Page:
Two years after the start of the NT intervention. Time to get it right.

Australian Human Rights Commission

Let’s not wait another two years to get it right

Sunday, 21 June 2009

Open and genuine consultation driven by a desire for trusting, long-term relationships with Aboriginal people must be central to federal government consultations in the 73 prescribed communities affected by the Northern Territory Emergency Response (NTER), Aboriginal and Torres Strait Islander Social Justice Commissioner Tom Calma said today, two years after the intervention was announced.

Commissioner Calma repeated his praise for the government’s moves to introduce legislation later this year to reinstate the Racial Discrimination Act (RDA) in the affected communities but cautioned that any attempts to make compulsory income or alcohol management strategies special measures must be completely understood by the affected communities and must be demonstrably supported by them.

“We know that a consultation process was entirely absent in the introduction of NTER measures and that community views were not considered in the design or delivery of these measures,” Commissioner Calma said.

“Let’s not wait another two years to get it right.

“We know that some of the measures may have had beneficial outcomes to some extent, but we can’t allow such outcomes to be delivered through racially prejudiced means.

“Once we create and allow laws that treat people differently on the basis of their race, it’s a slippery slope downwards to an Australia where the ‘fair go’ no longer counts.”

Commissioner Calma welcomed the appointment of Brian Gleeson to the newly-created position of Coordinator-General for Remote Indigenous Services and said he hoped Mr Gleeson could play a role in ensuring the NTER measures could move safely to a sustainable phase in the communities.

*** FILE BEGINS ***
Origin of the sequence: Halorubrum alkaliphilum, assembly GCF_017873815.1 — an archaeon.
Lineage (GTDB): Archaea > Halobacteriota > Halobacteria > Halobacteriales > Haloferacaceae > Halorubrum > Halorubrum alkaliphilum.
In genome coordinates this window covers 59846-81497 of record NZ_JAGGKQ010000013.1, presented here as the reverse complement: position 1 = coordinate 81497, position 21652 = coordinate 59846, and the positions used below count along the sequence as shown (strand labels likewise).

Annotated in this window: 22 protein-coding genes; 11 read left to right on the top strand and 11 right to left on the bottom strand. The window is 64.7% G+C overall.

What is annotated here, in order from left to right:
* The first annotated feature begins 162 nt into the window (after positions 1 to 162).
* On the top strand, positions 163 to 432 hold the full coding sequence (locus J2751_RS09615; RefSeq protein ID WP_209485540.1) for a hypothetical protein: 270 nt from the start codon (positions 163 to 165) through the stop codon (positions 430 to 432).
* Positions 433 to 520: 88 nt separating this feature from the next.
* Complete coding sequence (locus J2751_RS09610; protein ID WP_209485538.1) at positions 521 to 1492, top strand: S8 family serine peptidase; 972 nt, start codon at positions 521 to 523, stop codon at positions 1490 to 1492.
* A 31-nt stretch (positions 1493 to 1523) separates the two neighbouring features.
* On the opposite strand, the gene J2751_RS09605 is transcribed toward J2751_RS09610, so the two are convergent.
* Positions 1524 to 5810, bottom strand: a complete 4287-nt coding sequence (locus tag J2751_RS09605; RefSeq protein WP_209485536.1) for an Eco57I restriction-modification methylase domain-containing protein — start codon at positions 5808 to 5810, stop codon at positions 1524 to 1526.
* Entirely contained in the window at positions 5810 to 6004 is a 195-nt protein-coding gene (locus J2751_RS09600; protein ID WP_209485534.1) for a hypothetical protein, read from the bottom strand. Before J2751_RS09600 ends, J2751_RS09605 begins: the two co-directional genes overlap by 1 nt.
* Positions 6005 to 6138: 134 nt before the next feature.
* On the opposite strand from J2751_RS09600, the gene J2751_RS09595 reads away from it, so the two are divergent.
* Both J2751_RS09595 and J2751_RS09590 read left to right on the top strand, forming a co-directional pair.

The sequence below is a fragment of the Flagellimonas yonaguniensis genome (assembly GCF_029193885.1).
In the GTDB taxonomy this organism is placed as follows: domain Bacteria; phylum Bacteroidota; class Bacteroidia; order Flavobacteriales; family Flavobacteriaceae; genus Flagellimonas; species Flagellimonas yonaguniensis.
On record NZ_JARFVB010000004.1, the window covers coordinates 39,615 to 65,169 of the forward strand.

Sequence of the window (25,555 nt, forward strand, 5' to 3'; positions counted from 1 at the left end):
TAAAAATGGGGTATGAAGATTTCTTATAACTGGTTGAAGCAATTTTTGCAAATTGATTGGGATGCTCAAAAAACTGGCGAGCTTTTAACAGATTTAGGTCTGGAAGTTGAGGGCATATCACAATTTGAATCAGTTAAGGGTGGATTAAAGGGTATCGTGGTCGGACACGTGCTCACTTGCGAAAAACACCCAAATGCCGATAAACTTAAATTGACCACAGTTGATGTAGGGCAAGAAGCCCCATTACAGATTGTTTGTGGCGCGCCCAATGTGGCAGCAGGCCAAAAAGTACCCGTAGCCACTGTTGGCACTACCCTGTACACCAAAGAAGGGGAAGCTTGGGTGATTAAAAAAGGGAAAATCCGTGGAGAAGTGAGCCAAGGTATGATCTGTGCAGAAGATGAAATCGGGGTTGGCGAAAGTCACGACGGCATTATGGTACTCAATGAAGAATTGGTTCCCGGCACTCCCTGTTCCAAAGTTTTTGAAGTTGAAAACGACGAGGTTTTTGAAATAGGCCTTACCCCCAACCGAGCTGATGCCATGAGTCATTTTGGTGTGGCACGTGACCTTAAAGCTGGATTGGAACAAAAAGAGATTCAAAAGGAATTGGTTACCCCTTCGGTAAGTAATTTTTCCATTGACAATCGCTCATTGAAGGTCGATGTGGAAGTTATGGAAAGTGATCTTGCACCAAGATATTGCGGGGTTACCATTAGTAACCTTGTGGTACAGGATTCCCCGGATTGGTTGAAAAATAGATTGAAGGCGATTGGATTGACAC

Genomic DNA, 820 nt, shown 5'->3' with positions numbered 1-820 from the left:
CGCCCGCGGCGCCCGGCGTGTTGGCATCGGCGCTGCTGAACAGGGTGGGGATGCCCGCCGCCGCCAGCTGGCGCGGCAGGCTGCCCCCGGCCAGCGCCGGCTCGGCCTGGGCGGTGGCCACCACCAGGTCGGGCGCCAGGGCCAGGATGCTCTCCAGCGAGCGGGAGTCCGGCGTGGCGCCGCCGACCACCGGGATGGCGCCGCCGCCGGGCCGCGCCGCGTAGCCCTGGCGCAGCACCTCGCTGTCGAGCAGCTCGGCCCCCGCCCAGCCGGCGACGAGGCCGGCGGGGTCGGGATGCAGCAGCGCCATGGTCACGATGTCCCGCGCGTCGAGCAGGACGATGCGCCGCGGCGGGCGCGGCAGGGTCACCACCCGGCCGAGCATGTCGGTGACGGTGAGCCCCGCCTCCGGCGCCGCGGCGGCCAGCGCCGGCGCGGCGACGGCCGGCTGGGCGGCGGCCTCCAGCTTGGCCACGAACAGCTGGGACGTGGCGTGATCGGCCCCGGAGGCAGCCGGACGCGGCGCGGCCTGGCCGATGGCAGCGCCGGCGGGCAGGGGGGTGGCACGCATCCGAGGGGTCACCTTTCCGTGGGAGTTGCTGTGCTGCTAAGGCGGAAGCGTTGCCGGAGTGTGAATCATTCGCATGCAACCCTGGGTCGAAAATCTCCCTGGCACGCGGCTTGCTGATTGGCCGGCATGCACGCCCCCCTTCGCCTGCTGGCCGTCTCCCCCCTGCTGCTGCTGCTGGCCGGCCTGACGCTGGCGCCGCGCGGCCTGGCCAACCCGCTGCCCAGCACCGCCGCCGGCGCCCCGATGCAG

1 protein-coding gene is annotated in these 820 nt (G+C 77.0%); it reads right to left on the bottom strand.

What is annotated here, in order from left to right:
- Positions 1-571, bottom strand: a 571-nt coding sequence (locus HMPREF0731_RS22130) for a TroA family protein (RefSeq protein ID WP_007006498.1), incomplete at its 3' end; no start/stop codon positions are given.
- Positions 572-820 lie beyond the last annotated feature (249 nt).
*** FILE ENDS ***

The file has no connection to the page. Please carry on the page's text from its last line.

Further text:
He said the Australian Human Rights Commission was finalising guidelines to assist governments in understanding and fulfilling their obligations concerning special measures under the Racial Discrimination Act.

“Child protection and preventing family violence must remain a top priority, however some of the existing NTER measures actually work against this,” Mr Calma said. “The measures make it impossible for mothers, for example, who receive welfare payments to have any decision about their income support reviewed by anyone other than Centrelink – they can’t go to the Social Security Appeals Tribunal for merits review like other Australians,” he said.

“We’ve also known for two years now that quarantining of all welfare payments has created hardship for many safe and healthy families who have been forced at great expense and inconvenience to travel long distances to use a Basics card.”

Commissioner Calma said comprehensive consultations take time and resources and must involve Aboriginal and Torres Strait Islander people at the outset.

“And perhaps most importantly of all, Aboriginal and Torres Strait Islander communities are immensely diverse. The consultations must take into account that understandings gained from one community are not necessarily the same for another.”